It's 100 years since the first tank rolled onto the battlefield with the British Army.
Fielded during the Battle of the Somme in the First World War it was 18 months before the German Army introduced their own version.
It also signalled a great leap in the modernisation of warfare and changed forever the way land battles were fought.
By the Second World War mass production of tanks was well established. In 1943 during the Nazi named Operation Citadel no less than 8,000 German and Soviet tanks fought each other.
The Mark 1 of 1916 was in its time something of a leviathan. German soldiers fled as the 28-tonne giant crushed everything in its 3.8mph path.
A Mark I Male Tank (designated as such because it is armed with two 6-pounder artillery guns; Female tanks were armed with machine guns) - the intertior of the tank was painted white to improve visibility for the crew. For more about the Mark I Tank, visit Osprey Publishing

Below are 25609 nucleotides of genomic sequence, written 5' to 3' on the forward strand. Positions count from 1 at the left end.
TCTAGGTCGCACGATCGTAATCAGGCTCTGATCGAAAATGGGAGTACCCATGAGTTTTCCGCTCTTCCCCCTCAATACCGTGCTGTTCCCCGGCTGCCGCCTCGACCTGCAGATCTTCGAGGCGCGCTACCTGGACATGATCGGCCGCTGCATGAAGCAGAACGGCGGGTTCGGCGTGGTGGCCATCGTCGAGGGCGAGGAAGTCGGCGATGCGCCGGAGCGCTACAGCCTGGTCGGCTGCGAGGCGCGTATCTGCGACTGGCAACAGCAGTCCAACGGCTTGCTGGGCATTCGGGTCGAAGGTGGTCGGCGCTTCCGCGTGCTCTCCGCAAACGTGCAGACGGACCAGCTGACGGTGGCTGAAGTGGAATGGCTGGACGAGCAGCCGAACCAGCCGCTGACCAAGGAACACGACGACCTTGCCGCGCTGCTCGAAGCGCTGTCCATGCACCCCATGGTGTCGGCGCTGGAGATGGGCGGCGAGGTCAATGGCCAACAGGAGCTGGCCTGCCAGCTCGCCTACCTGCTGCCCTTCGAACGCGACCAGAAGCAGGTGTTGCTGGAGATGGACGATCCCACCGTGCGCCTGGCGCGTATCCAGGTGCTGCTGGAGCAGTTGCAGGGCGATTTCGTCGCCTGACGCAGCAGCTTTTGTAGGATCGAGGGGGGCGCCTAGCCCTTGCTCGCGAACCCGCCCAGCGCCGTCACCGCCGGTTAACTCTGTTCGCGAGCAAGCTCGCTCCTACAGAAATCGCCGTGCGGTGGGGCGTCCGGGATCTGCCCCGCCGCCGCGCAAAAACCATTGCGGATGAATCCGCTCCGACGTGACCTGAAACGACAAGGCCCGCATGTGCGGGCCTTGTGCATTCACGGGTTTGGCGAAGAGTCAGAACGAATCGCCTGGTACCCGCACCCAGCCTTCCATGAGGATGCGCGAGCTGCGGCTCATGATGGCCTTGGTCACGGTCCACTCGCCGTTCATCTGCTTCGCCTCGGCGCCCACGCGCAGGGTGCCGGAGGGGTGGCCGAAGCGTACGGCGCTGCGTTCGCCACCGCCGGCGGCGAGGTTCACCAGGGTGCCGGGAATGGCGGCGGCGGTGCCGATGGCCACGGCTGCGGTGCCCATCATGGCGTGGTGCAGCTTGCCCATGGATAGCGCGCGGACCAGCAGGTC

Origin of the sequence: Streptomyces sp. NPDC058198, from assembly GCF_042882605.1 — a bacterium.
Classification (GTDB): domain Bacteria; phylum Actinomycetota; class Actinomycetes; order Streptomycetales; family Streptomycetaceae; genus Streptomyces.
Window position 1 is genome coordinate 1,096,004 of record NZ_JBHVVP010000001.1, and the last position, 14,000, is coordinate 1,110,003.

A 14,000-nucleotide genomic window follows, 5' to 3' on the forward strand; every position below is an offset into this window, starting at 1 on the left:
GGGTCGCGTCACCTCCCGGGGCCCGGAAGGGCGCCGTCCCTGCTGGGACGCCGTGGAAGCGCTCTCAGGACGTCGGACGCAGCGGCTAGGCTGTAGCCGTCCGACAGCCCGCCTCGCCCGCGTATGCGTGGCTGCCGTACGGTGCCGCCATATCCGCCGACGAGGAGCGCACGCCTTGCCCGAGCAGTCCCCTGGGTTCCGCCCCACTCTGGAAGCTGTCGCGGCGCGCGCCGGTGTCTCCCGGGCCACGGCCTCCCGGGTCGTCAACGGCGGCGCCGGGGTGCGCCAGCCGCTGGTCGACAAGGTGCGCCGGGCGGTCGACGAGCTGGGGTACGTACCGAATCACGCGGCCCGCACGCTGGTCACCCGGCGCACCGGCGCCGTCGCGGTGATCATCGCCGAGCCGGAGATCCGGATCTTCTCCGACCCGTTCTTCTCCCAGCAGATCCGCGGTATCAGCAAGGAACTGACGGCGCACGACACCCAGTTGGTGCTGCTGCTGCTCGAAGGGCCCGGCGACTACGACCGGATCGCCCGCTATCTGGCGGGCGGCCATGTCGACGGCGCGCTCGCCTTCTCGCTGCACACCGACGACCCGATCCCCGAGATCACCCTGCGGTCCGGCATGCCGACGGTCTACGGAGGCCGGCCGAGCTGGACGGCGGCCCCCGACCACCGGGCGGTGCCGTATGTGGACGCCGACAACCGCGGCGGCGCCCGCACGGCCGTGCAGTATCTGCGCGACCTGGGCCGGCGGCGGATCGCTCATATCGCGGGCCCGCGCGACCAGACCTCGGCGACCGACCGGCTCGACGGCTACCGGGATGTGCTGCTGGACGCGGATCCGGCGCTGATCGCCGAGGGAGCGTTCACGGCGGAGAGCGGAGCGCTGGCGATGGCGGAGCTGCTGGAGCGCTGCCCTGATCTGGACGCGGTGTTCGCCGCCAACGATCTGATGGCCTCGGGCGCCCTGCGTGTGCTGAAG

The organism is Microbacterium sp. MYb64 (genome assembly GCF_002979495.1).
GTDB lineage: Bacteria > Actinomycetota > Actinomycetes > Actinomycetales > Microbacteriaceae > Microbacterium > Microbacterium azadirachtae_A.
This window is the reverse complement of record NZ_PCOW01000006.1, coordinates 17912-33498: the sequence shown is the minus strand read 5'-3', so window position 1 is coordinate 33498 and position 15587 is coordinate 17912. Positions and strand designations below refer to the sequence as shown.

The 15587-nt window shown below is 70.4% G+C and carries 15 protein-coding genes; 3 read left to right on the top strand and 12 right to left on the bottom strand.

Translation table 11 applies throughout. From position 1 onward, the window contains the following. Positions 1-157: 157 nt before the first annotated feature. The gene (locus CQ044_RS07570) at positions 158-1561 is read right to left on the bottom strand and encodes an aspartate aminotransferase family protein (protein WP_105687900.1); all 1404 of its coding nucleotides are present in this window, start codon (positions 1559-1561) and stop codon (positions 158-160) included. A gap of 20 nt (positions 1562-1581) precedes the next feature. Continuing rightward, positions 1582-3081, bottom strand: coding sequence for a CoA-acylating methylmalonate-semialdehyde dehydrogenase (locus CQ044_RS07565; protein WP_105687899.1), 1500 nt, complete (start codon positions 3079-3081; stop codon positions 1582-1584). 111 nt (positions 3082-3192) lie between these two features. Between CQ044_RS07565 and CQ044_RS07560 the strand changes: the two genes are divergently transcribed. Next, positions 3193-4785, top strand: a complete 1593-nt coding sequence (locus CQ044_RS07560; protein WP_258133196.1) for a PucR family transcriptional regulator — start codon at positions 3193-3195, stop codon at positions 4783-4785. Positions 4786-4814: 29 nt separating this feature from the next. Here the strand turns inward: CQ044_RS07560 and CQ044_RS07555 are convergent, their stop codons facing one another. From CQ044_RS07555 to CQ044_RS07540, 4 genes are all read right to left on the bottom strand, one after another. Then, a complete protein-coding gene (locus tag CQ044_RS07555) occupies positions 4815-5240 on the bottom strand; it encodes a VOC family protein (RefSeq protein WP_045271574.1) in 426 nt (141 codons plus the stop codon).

By today's standards however it is something of a minnow. The British Army's current main battle tank, the Challenger 2, weighs in at around 62-tonnes and can travel at an impressive 37mph.
However some argue that the age of the tank has already past with the increasing role of asymmetrical warfare, the end of the Cold War and the proliferation of anti-tank weapons.